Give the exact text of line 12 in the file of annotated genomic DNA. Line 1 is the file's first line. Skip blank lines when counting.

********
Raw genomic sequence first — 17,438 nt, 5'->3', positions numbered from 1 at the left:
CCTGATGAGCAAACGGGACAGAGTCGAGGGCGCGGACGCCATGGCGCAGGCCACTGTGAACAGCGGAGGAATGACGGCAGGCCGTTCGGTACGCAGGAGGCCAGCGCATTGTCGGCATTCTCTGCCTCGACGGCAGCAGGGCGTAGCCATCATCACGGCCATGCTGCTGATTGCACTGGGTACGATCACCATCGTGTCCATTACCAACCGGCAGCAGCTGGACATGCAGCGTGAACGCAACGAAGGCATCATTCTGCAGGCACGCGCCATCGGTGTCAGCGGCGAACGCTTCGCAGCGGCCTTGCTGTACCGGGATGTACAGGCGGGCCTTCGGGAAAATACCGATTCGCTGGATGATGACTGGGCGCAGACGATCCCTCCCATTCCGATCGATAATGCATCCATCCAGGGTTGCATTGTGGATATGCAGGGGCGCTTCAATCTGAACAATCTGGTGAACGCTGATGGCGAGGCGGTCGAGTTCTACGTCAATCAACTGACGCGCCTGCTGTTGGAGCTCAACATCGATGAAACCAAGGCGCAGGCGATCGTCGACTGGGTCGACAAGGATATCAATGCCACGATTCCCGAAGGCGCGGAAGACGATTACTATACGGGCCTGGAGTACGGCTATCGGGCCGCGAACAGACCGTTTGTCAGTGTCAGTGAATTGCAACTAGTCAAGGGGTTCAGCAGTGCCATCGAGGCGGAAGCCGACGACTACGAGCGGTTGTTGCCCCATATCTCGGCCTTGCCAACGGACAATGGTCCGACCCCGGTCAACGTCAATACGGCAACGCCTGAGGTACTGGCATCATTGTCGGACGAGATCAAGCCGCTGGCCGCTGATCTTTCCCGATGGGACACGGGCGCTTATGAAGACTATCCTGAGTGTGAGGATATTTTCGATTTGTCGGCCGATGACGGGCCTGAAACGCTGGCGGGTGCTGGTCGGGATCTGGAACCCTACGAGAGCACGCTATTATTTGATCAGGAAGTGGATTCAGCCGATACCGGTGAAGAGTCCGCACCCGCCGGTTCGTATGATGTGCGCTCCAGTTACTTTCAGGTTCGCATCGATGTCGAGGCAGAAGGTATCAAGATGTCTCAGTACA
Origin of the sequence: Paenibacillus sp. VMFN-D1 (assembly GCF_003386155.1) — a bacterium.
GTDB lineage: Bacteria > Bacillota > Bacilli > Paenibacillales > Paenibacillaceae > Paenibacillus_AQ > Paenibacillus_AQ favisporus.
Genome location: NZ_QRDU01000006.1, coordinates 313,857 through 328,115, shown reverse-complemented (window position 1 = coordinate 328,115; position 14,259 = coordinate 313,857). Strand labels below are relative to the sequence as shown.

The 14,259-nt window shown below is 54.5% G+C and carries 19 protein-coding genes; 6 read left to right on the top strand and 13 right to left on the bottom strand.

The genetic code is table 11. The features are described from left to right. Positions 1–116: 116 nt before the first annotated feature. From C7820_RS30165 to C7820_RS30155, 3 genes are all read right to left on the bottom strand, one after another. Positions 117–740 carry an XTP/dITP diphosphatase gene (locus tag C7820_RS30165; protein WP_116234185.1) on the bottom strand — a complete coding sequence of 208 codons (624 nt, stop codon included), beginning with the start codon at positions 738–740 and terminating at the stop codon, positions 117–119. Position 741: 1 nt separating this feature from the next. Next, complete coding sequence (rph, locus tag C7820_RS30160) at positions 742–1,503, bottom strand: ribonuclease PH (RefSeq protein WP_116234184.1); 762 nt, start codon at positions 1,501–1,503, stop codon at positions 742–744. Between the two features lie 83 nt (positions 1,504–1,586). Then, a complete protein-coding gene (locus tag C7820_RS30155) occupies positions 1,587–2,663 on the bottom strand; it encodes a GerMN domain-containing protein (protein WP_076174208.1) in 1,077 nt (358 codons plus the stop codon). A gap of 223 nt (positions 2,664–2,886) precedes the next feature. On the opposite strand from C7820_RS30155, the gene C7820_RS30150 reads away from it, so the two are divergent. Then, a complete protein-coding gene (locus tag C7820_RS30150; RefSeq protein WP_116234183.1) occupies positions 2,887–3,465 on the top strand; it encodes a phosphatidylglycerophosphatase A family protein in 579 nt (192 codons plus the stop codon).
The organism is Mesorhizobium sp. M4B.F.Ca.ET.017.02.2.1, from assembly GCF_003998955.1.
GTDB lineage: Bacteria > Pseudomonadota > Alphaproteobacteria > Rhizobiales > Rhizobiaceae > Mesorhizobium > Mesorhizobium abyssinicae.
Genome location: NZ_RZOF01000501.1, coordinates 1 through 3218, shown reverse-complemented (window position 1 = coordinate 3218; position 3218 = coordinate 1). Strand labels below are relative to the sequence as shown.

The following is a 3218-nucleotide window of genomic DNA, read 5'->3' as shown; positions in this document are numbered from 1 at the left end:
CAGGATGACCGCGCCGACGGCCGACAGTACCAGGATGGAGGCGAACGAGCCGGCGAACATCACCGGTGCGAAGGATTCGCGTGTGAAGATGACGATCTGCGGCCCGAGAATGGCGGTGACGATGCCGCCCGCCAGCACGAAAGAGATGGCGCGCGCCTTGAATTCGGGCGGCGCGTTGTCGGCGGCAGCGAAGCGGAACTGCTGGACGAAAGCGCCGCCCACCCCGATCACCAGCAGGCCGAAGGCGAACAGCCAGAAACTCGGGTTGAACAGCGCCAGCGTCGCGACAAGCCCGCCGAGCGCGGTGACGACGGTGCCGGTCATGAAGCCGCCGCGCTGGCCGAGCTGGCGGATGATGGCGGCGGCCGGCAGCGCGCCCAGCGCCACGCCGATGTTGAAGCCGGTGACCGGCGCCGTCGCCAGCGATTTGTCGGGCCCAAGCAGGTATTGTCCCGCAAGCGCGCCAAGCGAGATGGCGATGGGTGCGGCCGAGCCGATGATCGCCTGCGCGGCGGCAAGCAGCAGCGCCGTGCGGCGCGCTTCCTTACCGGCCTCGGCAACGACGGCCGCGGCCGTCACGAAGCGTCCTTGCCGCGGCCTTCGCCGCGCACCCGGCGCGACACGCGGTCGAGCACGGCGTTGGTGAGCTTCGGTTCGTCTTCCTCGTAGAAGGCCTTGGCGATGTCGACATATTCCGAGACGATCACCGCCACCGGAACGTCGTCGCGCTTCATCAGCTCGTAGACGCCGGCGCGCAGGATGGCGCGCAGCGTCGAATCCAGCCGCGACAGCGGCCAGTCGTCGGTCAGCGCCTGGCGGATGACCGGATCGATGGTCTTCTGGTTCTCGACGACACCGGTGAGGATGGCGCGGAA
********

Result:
CAGGATGACCGCGCCGACGGCCGACAGTACCAGGATGGAGGCGAACGAGCCGGCGAACATCACCGGTGCGAAGGATTCGCGTGTGAAGATGACGATCTGCGGCCCGAGAATGGCGGTGACGATGCCGCCCGCCAGCACGAAAGAGATGGCGCGCGCCTTGAATTCGGGCGGCGCGTTGTCGGCGGCAGCGAAGCGGAACTGCTGGACGAAAGCGCCGCCCACCCCGATCACCAGCAGGCCGAAGGCGAACAGCCAGAAACTCGGGTTGAACAGCGCCAGCGTCGCGACAAGCCCGCCGAGCGCGGTGACGACGGTGCCGGTCATGAAGCCGCCGCGCTGGCCGAGCTGGCGGATGATGGCGGCGGCCGGCAGCGCGCCCAGCGCCACGCCGATGTTGAAGCCGGTGACCGGCGCCGTCGCCAGCGATTTGTCGGGCCCAAGCAGGTATTGTCCCGCAAGCGCGCCAAGCGAGATGGCGATGGGTGCGGCCGAGCCGATGATCGCCTGCGCGGCGGCAAGCAGCAGCGCCGTGCGGCGCGCTTCCTTACCGGCCTCGGCAACGACGGCCGCGGCCGTCACGAAGCGTCCTTGCCGCGGCCTTCGCCGCGCACCCGGCGCGACACGCGGTCGAGCACGGCGTTGGTGAGCTTCGGTTCGTCTTCCTCGTAGAAGGCCTTGGCGATGTCGACATATTCCGAGACGATCACCGCCACCGGAACGTCGTCGCGCTTCATCAGCTCGTAGACGCCGGCGCGCAGGATGGCGCGCAGCGTCGAATCCAGCCGCGACAGCGGCCAGTCGTCGGTCAGCGCCTGGCGGATGACCGGATCGATGGTCTTCTGGTTCTCGACGACACCGGTGAGGATGGCGCGGAA